‘The Killing’ 1.04 Recap: “The End of the Line”

This past Sunday’s episode of ‘The Killing’ is slow, even by ‘Killing’ standards. The show itself is a methodical plodding series. It doesn’t move fast at all. Clues are slowly revealed, characters grieve and feel – that’s what makes it a good watch. However, I felt like the first 45 minutes of this latest episode are almost too slow. Nothing seems to happen. Characters wander around, Holder rides a bus in what appears to be the longest bus route ever created, and Linden hopes to find more clues on who killed Rosie.

I will say that the last 8 – 10 minutes of the episode make up for its interminably slow pace. The reveal at the end isn’t so much of an “a-ha” moment as an “I knew it!” moment. I kept feeling that there was something more to Mr. Bennett than we were led to believe.

I feel that the bait and switch with the two drugged out teenage losers is a bit of a stretch. Now that’s a “twist” that’s straight out of an ‘SVU’ episode. Turns out that the girl getting raped in the video wasn’t Rosie at all; it was her friend Sterling dressed up like her. I’ve never been a big fan of shows that intentionally mislead just to draw out the drama.

After finding out they have nothing with the videotape, Linden makes Holder ride a bus that Rosie usually caught outside of school to see if any of the drivers recognize her photo. It isn’t until the end of the episode that Rosie’s destination is revealed, but it gives a jumpstart to the story.

Rosie’s family is taking a weird turn too. So, her dad used to be a gangster? Or used to know gangsters? Or used to hang out with gangsters? That’s seems a little silly. ‘The Killing’ is almost taking on a ’24’ feeling, where numerous characters have extraneous subplots that never seem all that interesting until they converge in the last few episodes. In ’24’, though, sometimes those subplots led to absolutely nothing in particular. Hopefully that doesn’t happen with ‘The Killing’.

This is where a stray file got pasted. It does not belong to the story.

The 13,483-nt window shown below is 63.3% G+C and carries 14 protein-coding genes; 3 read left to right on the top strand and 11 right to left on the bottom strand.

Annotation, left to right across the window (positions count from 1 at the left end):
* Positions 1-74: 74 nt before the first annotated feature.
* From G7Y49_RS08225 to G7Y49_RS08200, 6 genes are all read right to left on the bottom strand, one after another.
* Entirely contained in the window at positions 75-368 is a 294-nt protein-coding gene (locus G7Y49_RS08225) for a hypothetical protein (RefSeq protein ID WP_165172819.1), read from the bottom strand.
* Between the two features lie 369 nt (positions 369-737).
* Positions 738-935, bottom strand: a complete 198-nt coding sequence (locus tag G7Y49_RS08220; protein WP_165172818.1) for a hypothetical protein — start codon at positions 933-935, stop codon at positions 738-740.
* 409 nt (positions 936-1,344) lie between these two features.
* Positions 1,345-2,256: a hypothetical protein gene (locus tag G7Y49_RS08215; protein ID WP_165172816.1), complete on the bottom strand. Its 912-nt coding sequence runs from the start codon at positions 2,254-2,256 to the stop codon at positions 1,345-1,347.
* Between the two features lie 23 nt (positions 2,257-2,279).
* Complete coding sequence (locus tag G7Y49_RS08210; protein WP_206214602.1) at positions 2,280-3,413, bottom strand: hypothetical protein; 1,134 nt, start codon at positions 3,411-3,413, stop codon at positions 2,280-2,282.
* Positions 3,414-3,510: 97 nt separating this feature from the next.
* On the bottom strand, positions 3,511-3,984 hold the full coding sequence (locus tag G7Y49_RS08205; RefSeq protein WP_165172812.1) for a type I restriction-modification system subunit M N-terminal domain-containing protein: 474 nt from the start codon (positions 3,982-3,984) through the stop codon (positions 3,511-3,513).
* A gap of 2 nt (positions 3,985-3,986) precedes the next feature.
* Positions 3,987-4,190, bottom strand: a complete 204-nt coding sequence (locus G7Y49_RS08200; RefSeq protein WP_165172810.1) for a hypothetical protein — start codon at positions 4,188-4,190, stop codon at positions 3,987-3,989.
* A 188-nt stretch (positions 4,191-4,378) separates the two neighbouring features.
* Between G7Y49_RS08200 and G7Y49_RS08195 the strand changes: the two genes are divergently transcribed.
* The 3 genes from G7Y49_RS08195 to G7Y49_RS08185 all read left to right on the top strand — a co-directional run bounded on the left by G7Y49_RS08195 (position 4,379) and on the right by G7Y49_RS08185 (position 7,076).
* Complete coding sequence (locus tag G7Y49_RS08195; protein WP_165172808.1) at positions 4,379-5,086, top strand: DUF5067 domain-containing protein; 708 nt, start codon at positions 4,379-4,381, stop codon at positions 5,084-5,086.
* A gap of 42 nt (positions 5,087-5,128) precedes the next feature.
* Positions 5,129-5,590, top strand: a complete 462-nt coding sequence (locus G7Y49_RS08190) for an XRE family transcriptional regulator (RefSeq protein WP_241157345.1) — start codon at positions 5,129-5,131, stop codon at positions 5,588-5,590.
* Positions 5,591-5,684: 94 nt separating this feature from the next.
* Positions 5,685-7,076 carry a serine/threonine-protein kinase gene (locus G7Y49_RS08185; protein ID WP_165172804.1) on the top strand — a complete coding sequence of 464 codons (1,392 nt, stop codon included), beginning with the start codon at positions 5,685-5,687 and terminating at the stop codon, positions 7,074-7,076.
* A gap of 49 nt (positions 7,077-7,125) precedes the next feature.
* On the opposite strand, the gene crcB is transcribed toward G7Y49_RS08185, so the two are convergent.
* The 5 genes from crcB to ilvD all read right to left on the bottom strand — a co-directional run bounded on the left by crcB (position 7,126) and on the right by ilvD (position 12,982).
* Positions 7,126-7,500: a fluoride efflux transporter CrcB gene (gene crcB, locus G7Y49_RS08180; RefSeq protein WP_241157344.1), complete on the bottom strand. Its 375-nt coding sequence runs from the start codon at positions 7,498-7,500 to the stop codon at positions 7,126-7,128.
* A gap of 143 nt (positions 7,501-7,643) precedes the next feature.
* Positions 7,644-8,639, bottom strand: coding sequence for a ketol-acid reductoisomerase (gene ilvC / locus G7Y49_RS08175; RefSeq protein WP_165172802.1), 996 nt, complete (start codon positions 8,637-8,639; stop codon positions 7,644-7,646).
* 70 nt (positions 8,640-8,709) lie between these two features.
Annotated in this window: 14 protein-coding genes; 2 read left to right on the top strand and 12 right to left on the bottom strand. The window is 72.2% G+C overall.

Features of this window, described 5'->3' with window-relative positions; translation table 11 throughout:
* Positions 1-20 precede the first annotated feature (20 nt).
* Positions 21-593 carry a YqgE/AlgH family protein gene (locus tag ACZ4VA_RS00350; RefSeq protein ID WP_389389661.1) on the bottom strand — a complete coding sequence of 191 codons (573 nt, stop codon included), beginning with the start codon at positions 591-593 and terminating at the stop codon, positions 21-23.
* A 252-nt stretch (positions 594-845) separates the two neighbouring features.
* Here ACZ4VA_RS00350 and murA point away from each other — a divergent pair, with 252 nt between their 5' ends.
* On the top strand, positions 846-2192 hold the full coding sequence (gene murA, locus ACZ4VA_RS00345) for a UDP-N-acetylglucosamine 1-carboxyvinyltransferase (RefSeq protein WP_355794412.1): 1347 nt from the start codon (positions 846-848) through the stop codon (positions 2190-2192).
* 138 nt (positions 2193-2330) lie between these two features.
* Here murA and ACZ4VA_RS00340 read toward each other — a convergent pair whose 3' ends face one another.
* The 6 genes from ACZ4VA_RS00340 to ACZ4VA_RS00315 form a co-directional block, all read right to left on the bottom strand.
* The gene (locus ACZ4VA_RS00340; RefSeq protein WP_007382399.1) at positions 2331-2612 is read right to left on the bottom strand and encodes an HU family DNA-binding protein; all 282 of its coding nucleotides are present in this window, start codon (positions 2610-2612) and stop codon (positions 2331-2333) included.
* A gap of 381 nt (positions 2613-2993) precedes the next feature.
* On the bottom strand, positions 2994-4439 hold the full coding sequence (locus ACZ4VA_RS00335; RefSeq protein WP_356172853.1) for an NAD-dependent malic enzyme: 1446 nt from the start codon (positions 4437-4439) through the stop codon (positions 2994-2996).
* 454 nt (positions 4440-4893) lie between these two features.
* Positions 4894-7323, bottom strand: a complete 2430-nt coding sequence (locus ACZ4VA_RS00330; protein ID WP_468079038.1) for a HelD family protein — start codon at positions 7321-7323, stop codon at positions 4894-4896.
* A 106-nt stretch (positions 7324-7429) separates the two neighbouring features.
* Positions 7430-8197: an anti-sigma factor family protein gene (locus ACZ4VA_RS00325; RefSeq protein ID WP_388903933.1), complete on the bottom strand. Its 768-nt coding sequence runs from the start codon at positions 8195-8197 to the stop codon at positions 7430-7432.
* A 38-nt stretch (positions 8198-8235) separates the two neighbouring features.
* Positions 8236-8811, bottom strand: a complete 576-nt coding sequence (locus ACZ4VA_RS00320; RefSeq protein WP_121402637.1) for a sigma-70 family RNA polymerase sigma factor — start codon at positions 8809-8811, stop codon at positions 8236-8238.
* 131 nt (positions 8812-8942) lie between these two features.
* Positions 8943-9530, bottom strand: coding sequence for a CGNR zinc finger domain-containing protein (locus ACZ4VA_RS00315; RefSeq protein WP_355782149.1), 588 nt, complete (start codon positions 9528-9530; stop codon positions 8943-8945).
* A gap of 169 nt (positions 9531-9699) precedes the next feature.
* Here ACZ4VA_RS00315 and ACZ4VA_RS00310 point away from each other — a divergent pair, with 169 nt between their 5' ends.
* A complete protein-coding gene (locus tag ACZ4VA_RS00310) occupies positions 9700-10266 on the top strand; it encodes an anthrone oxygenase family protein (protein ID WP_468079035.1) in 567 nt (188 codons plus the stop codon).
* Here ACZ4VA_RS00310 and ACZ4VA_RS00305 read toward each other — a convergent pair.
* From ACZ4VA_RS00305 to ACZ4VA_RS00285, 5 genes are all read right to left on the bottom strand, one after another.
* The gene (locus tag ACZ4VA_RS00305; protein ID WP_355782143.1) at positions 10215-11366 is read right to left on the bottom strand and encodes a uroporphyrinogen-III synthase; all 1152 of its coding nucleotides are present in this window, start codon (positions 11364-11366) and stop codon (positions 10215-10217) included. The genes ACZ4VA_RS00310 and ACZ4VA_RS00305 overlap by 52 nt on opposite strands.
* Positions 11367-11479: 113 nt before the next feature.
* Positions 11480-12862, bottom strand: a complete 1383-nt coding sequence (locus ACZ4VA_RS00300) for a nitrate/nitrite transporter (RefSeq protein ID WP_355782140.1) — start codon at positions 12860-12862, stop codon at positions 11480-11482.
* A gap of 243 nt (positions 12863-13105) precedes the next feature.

My gut still tells me that Jamie had something to do with the murder, even though right now we’re being led to believe that Bennett is up to no good.

Other random thoughts:

  • All that blood in “the Cage” was from a simple nosebleed? Not buying that one at all.
  • Holder takes the longest bus ride ever. He’s on the bus the entire day, and by the end of it he finally reaches the end of the line. Does Seattle really have an all-day bus route?
  • The scene where Linden’s son and fiancé stuff cake in their mouths is weird, but that cake looks yummy.
  • Where in the world does Linden buy all her baggy sweaters? Those things are atrocious.


  1. i liked this show. it is getting a little redundant. ii ve been to seattle many time in the last year and i ve been on the bus up there you should only be on the bus foe may be 30 min. 45 tops.

    • I wonder if he’s supposed to have been riding the bus route back and forth all day to talk to all the drivers? Admittedly, if that’s the intent, it wasn’t made very clearly. I also think there’d be an easier way to accomplish that, like going to the depot and questioning the drivers there.

  2. I like that this show is slow and plodding. Not sure if you guys are aware, but there’s a big push from the fan-base of this show NOT to reveal the killer and/or to leave it unsolved until the series has run its course. The big network decision over at AMC right now seems to be if they want every season to revolve around a new case, or if they want the entire series to revolve around this one murder…I’m hoping for the latter. We all saw what happened to TWIN PEAKS once we found out who killed Laura Palmer…no one cared any more. I hope the writers over at THE KILLING don’t make the same mistake…in fact, I’d be quite happy if we NEVER found out who killed her (which was David Lynch’s original intention with TWIN PEAKS). The story is about the affect this murder has had on the characters, not (necessarily) “who done it”.

    • Aaron Peck

      I too like that the show is slow and plodding, but this last episode was nearly stagnant. The show is also easing itself into a rut that many other dramatic television shows have done. There’s always a BIG reveal at the end of the episode to keep you hooked.

    • There’s a double-edged sword in that. The audience also starts to lose interest if you don’t resolve the mystery. I think they’ll pretty much have to set up a new storyline each season. If they’re clever, perhaps they’ll find a way to make it directly related to this one.

      Anyone know what the original Dutch show did?

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